Question Best solution for high CPU temps ?

May 11, 2021
So, first of all, while I do have some knowledge of components, I am far from being an expert. Especially when it comes to hardware manipulation. The one who did the hardware manipulation on our PCs was my father, who died from covid-19 last year. As for me, well, I'm not exactly good with my hands so...

That being said, here's the situation. I have a desktop with an i7-5820k, cooled with a corsair water-cooler. In the past year, temps kept going higher and higher gradually.

Now, with 18 degrees ambient temperature, the CPU overall temperature reads ~70 degrees idle, and ~90 degrees at 40% load. Core temps themselves are a bit lower, at 65 and 85 respectively. Did I mention those temps are in Celsius ?...

So, here are the issues I thought of :

-1 : dust on fans
-2 : dried thermal paste
-3 : lack of liquid in the watercooling system
-4 : other watercooling issue.

I'll address them one by one :

-1 : There are two fans in that watercooling system, one easily accessible, and the other "in a sandwich" between a grid and a metal plate, which means hard to reach. While the first one had some dust on it, it was extremely thin, albeit it did dirty the cloth I used to remove the dust from it. The other one looks like it's in the same condition : thin, almost invisible dust on it, but I can't access it. While it's not very good, I think it's safe to assume that it's acceptable and not causing the issue here.

-2 : thermal paste was, from what I know, not replaced since temps were good (30-40 idle, 55-70 100% load) until one year ago. But since 2015, it should have dried up already by then, so I'm a bit doubtful. Especially since the pipe leading from the CPU to between the fans is quite hot, almost burning to the touch, even near the fans, so heat seems to be conducted from the cpu to the watercooling system...Should I replace it, and risk making a mistake?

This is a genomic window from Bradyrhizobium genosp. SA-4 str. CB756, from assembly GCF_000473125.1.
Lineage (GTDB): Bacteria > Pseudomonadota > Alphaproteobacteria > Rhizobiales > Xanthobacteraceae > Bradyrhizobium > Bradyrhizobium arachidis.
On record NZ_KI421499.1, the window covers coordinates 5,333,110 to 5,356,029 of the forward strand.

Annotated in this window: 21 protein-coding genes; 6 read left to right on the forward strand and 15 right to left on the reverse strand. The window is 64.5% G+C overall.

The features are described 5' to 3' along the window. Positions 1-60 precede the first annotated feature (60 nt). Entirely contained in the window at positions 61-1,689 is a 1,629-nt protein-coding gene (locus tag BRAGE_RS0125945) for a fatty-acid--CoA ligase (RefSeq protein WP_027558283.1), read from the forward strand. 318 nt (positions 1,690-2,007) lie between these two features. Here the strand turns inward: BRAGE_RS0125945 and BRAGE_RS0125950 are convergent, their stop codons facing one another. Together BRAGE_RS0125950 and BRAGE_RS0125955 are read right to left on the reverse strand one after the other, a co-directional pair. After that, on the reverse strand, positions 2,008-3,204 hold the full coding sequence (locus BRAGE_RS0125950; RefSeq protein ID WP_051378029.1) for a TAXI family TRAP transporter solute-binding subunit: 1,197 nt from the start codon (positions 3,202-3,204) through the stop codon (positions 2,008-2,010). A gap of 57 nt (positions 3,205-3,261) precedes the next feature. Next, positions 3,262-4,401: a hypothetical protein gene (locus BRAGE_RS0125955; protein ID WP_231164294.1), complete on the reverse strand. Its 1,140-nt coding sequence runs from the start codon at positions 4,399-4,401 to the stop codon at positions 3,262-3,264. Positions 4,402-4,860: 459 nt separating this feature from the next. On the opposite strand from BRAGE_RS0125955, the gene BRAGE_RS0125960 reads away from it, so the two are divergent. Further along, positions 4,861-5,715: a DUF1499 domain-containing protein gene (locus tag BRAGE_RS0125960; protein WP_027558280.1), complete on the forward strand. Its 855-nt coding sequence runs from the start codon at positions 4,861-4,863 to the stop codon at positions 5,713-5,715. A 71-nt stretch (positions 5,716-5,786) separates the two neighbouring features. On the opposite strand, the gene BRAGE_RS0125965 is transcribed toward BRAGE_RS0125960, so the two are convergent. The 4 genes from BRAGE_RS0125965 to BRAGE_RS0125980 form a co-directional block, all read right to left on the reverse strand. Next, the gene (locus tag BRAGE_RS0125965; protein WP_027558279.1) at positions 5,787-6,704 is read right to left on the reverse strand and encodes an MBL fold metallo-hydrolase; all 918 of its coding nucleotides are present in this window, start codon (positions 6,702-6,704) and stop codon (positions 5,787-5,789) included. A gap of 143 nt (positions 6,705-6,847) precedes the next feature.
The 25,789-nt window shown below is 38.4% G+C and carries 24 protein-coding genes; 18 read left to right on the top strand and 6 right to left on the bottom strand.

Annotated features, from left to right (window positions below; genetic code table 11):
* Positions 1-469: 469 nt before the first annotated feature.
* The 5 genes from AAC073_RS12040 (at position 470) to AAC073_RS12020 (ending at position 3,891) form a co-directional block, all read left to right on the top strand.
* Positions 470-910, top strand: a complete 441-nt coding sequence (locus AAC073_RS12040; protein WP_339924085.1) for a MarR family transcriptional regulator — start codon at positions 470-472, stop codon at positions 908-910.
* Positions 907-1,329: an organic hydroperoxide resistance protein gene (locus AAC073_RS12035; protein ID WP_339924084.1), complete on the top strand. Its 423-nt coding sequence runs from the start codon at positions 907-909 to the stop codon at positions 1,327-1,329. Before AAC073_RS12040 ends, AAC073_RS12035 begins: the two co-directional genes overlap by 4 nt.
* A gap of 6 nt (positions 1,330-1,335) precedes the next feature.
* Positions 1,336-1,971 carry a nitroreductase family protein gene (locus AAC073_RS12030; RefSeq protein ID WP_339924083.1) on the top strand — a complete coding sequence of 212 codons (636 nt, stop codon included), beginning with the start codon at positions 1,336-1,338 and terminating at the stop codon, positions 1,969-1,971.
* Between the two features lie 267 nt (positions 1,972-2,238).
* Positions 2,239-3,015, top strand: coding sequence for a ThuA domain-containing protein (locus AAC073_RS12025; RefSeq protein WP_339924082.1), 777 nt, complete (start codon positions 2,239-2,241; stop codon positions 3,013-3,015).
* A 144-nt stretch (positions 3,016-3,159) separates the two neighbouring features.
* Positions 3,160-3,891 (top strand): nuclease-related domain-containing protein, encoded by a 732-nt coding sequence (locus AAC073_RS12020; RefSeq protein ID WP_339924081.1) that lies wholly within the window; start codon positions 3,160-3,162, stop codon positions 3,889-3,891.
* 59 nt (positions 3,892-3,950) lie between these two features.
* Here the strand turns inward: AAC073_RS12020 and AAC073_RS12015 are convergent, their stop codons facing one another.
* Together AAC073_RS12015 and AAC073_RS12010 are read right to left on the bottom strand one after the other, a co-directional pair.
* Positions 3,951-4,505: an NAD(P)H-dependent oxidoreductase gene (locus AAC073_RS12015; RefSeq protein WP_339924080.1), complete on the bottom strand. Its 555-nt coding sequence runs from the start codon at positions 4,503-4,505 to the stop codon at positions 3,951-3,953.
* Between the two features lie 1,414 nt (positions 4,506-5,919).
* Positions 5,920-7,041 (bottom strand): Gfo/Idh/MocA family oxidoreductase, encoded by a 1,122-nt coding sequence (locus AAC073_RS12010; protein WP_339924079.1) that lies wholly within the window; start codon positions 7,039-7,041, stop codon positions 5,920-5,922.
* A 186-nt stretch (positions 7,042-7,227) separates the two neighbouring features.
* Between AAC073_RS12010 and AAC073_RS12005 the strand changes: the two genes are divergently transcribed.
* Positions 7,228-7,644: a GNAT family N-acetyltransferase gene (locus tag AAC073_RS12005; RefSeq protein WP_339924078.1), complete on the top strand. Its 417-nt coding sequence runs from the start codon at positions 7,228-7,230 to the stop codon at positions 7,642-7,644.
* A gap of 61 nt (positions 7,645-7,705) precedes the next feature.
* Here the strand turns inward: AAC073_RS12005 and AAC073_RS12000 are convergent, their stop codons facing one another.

-3 : I've read that water could evaporate from the watercooling system, making it less efficient. Should I risk opening it, probably loosening the seals in the process, and thus furthering (or creating) evaporation in the future? If yes, should I just check the liquid level somehow, and add some if necessary? Or should I fully replace it with distilled water&a bit of biocide? Where would I find those two by the way?

-4 : Is the watercooling system just not working properly anymore, especially the pump since it sometimes makes loud noises, and should I just replace it? By doing so, does that mean I would have to apply thermal paste? If that's the way to go, how do I make sure the new system is compatible with my motherboard/cpu/case? (I don't know exactly which watercooling system was installed in the first place, only its brand...)

My own guess is that the best way to solve the issue, which is also the one requiring more work&skill, is to just replace everything, watercooling system&thermal paste... If you simply agree with that, the only things I would like you to provide is how to get the right system, and point me towards a good, detailed, step-by-step, explanation video to do it...

Sorry for the length of this post, but I tried to address everything in one go instead of adding elements only if asked or even after using a proposed answer, only for it not to work well enough..

Thank you in advance for your (hopefully helpful enough for me to manage to address this issue) answers!


Apr 7, 2019
Should I replace it, and risk making a mistake?